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Open Microbiol J. 2009 Apr 3;3:47-52. doi: 10.2174/1874285800903010047.

The toll-like receptor 2/6 ligand MALP-2 reduces the viability of Mycobacterium tuberculosis in murine macrophages.

Author information

1
Department of Infectious, Parasitic and Immune-mediated Diseases, Istituto Superiore di Sanità, Rome, Italy. carla.palma@iss.it

Abstract

Toll-like receptors (TLRs) sense conserved structures of pathogens and influence macrophage functions. Here we investigated the impact of TLR signaling on the modulation of macrophage defense mechanisms against infection of Mycobacterium tuberculosis (MTB), the causative agent of tuberculosis. We found that a synthetic derivative of the TLR2/6 agonist MALP-2 and the potent TLR4 agonist lipopolysaccharide inhibited the intracellular growth of MTB in murine macrophages. Likely the microbicidal effect was mediated by production of nitric oxide while it is still unclear the role played by release of TNF-α , IL-6, MIP-1β and IL-10. These results suggest that the activation of microbicidal defense via TLR ligands is an appealing target for the establishment on immune intervention against tuberculosis.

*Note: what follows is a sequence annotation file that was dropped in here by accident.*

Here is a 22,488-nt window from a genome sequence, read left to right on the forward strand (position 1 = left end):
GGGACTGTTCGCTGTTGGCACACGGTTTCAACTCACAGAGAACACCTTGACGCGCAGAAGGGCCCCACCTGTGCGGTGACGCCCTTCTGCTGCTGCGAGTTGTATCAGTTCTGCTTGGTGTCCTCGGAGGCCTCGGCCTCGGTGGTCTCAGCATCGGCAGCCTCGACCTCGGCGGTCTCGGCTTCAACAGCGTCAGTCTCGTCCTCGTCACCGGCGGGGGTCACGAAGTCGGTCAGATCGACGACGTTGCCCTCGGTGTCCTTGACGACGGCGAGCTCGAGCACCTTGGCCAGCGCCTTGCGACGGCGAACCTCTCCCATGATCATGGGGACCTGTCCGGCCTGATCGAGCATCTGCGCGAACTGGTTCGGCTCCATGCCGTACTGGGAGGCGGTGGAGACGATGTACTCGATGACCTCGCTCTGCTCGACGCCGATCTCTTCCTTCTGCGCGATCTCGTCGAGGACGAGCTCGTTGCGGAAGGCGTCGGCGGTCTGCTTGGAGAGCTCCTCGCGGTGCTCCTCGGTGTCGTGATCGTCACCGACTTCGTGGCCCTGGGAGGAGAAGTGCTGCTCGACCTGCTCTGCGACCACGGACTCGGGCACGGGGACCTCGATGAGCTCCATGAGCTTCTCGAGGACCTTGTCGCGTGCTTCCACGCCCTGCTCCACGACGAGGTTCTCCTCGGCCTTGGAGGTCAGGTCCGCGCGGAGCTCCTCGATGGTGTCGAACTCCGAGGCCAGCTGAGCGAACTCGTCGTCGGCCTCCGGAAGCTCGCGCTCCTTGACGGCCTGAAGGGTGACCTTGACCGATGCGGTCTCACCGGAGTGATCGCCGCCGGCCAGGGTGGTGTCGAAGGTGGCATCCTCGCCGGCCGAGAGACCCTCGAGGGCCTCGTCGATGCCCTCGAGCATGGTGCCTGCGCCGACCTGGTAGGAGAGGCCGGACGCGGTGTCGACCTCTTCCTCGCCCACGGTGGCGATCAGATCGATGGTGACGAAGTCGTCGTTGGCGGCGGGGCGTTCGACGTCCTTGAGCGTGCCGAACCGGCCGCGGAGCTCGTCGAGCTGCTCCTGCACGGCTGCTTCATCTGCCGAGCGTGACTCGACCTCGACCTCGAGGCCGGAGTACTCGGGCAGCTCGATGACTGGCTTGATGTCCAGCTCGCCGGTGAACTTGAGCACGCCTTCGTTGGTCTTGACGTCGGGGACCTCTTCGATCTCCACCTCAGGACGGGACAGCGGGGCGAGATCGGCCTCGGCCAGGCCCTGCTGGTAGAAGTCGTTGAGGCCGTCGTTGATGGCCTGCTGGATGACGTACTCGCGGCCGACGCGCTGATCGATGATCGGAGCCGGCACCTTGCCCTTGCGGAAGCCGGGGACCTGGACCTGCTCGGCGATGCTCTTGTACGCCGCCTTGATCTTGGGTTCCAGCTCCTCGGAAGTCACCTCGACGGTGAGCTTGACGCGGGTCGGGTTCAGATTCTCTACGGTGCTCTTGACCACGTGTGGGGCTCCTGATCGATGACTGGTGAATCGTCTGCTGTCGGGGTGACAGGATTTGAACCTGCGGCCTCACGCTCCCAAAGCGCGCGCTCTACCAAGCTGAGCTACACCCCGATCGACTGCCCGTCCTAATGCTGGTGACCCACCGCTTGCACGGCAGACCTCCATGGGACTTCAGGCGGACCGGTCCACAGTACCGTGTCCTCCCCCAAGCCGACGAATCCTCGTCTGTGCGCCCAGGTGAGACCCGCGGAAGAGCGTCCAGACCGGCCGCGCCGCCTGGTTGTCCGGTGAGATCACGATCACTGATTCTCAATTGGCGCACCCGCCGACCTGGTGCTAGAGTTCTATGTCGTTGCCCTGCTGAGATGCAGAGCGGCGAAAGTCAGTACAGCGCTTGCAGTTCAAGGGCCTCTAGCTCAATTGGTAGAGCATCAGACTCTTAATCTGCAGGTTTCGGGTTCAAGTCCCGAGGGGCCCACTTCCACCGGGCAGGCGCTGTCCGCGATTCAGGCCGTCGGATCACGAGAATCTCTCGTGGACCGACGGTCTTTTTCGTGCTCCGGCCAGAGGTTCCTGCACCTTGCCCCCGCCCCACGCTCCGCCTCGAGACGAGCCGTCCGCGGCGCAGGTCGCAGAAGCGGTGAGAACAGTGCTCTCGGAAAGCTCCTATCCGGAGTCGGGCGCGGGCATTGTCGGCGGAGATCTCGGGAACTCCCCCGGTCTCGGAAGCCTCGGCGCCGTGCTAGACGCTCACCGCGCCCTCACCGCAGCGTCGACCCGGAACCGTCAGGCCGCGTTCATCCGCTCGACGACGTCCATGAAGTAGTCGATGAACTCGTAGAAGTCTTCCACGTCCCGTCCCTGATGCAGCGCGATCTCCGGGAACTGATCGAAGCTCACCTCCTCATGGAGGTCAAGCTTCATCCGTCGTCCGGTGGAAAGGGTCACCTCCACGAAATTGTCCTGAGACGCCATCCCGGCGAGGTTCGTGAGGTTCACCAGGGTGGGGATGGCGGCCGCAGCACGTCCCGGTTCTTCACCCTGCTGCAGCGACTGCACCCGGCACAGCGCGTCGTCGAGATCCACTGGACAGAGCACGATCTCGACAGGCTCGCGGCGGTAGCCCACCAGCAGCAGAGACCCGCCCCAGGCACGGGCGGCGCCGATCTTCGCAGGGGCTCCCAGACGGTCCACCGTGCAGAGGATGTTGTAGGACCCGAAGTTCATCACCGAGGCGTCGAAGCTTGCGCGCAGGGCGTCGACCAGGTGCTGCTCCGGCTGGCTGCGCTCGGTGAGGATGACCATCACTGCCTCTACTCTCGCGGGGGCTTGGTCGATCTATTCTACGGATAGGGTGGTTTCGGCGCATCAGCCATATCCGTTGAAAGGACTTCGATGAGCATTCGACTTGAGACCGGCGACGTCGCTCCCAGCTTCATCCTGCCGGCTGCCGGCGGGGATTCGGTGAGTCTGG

KEYWORDS:

Mycobacterium tuberculosis; Toll-like receptor ligands; cytokines; killing mechanisms.; macrophages; nitric oxide

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